And the U.S. should not leave it to the Chinese to change the structural problems. American companies should be prohibited from allowing forced technology transfers, or other forms of intellectual property thefts. Cyber-enabled thefts should be dealt with appropriate technologies that America has. Bilateral market access and investment practices should be matters of strict reciprocity, or as a Scorsese drama character would put it: “Same to you, fellas.”


Company: cnbc, Activity: cnbc, Date: 2018-12-03  Authors: dr michael ivanovitch, mandel ngan, afp, getty images
Keywords: news, cnbc, companies, debt, xi, transfers, trade, deficits, policy, twin, washington, excesses, clean, american, monetary, needs, chinese


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US, China downplay major tech issues in temporary trade deal at G-20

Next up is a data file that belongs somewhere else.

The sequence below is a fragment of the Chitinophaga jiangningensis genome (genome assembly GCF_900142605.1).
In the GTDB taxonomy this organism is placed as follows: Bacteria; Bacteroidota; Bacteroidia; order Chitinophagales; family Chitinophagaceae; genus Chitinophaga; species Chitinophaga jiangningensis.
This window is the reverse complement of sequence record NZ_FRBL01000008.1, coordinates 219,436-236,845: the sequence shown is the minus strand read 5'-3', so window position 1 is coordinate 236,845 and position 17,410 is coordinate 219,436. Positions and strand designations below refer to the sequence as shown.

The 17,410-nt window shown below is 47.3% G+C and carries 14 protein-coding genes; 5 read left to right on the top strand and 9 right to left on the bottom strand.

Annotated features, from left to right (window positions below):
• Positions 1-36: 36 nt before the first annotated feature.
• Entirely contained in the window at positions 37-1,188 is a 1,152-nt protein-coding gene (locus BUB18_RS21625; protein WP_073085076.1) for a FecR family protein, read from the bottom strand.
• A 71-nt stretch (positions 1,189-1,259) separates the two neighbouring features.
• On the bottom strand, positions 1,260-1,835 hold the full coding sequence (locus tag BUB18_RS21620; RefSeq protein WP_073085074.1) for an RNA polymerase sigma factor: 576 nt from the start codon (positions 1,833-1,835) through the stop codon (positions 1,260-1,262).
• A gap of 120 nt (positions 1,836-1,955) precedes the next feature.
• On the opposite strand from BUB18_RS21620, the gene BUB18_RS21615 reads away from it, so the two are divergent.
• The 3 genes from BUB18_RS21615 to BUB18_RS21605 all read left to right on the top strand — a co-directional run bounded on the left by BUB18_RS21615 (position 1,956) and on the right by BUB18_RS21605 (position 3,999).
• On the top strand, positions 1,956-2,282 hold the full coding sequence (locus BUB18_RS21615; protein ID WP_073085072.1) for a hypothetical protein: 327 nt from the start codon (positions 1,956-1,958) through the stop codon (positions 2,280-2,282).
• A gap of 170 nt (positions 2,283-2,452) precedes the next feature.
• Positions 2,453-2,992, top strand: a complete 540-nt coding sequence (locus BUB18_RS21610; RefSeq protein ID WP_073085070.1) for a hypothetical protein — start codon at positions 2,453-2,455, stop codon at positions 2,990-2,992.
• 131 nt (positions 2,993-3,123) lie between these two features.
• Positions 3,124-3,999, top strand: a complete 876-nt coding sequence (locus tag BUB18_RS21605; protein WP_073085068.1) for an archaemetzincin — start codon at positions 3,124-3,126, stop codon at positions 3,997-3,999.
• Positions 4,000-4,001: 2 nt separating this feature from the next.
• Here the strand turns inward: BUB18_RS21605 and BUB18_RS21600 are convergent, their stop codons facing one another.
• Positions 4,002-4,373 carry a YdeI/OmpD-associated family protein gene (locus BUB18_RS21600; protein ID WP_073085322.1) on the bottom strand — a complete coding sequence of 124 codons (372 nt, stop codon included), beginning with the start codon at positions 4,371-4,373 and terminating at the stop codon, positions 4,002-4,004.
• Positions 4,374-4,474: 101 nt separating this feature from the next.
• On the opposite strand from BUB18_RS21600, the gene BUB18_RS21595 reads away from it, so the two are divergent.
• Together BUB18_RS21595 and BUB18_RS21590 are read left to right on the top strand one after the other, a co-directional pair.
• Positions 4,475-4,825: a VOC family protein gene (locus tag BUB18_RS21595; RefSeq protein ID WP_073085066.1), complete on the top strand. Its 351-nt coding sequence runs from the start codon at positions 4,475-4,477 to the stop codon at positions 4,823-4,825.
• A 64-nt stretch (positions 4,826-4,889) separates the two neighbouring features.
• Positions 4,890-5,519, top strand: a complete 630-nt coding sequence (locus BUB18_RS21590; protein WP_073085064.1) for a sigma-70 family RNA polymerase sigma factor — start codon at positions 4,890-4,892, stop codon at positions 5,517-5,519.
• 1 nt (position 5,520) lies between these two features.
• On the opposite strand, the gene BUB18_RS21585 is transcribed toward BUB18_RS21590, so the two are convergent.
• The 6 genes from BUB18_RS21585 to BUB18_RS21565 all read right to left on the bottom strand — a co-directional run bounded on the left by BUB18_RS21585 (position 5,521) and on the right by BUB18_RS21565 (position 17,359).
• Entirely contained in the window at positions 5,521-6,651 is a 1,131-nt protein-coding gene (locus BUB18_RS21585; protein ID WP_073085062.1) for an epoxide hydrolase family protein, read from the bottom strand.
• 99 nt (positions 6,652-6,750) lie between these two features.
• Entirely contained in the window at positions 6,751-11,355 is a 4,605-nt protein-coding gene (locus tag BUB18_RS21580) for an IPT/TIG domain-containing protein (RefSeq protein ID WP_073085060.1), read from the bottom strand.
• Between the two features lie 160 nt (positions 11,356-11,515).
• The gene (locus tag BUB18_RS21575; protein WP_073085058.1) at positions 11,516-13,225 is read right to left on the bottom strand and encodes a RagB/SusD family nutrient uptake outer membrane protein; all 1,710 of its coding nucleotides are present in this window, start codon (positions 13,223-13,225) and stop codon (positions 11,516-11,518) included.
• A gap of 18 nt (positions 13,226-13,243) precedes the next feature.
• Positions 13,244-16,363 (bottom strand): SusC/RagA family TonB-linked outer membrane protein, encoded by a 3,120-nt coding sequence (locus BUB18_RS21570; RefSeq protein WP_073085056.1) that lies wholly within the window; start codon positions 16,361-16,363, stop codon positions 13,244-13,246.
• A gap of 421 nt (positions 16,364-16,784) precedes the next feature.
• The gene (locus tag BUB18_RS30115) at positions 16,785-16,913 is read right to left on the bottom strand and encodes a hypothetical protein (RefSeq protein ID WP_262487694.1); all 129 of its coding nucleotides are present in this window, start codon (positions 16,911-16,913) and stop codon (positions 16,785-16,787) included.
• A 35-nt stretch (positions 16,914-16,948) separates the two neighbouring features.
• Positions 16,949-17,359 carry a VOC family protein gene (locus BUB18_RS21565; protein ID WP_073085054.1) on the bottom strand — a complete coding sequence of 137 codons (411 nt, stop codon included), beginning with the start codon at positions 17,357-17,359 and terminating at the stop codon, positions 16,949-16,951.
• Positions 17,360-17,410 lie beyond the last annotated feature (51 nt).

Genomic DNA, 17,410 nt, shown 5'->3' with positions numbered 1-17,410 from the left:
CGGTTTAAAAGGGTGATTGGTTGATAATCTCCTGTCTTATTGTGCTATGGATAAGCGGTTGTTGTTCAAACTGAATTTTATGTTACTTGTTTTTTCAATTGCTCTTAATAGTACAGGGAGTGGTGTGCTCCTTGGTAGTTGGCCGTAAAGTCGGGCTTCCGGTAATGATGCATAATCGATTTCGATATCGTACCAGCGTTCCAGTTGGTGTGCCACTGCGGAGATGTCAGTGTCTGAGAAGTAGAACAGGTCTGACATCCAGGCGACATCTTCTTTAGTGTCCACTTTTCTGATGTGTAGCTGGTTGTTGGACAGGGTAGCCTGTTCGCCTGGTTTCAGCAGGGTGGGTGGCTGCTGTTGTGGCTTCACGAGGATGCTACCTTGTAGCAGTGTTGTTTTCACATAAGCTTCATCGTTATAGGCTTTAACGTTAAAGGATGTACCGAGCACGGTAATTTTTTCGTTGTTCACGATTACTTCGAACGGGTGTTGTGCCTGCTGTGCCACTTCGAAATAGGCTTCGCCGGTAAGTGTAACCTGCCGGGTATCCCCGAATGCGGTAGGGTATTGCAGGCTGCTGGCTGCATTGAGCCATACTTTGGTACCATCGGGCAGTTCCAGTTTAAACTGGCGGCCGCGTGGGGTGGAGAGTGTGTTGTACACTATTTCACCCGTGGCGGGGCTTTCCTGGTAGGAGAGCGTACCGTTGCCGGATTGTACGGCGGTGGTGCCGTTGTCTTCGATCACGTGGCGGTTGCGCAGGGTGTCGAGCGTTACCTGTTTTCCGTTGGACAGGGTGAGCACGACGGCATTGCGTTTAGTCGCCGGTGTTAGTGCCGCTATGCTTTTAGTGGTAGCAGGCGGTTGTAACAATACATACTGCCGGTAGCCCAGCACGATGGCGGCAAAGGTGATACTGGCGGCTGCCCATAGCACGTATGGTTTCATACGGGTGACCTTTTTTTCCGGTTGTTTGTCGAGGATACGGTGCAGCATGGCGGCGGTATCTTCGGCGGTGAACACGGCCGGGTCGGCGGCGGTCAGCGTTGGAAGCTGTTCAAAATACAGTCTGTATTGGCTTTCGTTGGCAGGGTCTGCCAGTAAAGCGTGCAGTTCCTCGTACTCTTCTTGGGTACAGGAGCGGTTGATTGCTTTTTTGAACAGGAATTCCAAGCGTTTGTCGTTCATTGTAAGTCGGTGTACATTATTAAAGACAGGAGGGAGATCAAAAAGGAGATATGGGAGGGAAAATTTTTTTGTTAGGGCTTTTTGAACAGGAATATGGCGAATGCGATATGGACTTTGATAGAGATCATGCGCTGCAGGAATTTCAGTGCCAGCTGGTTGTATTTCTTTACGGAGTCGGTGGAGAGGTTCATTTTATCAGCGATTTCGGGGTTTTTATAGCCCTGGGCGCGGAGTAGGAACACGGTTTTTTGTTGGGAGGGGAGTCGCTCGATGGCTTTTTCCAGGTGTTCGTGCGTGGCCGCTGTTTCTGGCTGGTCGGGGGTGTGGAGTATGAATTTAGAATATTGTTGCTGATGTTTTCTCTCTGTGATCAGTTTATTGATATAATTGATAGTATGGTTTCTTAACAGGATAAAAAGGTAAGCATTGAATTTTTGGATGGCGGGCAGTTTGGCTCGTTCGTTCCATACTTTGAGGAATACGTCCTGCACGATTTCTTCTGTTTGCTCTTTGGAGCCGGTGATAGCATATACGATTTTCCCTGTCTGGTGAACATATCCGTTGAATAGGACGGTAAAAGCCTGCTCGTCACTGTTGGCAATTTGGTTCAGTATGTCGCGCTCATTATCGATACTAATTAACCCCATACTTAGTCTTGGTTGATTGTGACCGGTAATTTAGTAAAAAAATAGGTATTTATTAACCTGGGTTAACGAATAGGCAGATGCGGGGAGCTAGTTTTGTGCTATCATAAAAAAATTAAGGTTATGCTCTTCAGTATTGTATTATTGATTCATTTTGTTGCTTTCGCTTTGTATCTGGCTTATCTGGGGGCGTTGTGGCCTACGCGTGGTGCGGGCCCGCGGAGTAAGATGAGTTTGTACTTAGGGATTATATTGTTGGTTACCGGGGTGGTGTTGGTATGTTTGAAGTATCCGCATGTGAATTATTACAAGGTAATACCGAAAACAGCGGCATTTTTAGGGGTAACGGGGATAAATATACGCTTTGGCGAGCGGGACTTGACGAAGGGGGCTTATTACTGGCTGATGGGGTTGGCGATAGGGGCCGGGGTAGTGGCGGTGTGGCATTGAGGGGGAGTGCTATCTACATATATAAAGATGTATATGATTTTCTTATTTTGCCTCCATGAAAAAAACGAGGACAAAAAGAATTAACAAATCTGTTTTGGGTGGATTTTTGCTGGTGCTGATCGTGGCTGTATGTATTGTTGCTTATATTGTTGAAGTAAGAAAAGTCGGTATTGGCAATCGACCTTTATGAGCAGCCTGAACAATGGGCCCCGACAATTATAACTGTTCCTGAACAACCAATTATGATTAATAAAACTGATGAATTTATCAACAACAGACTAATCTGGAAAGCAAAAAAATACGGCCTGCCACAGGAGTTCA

Two contentious issues were notably downplayed in the deal between President Donald Trump and President Xi Jinping at the G-20 summit over the weekend: China’s alleged practice of forcing technology transfers and apparent theft of intellectual property from American companies. U.S. concerns over forced technology transfers in China, intellectual property violations and cyber-crime issues will likely become a central focus going forward, as trade negotiations between both countries continue, expe


Two contentious issues were notably downplayed in the deal between President Donald Trump and President Xi Jinping at the G-20 summit over the weekend: China’s alleged practice of forcing technology transfers and apparent theft of intellectual property from American companies. U.S. concerns over forced technology transfers in China, intellectual property violations and cyber-crime issues will likely become a central focus going forward, as trade negotiations between both countries continue, expe
US, China downplay major tech issues in temporary trade deal at G-20 Cached Page below :
Company: cnbc, Activity: cnbc, Date: 2018-12-03  Authors: saheli roy choudhury, fred dufour, afp, getty images, -edison lee, equity analyst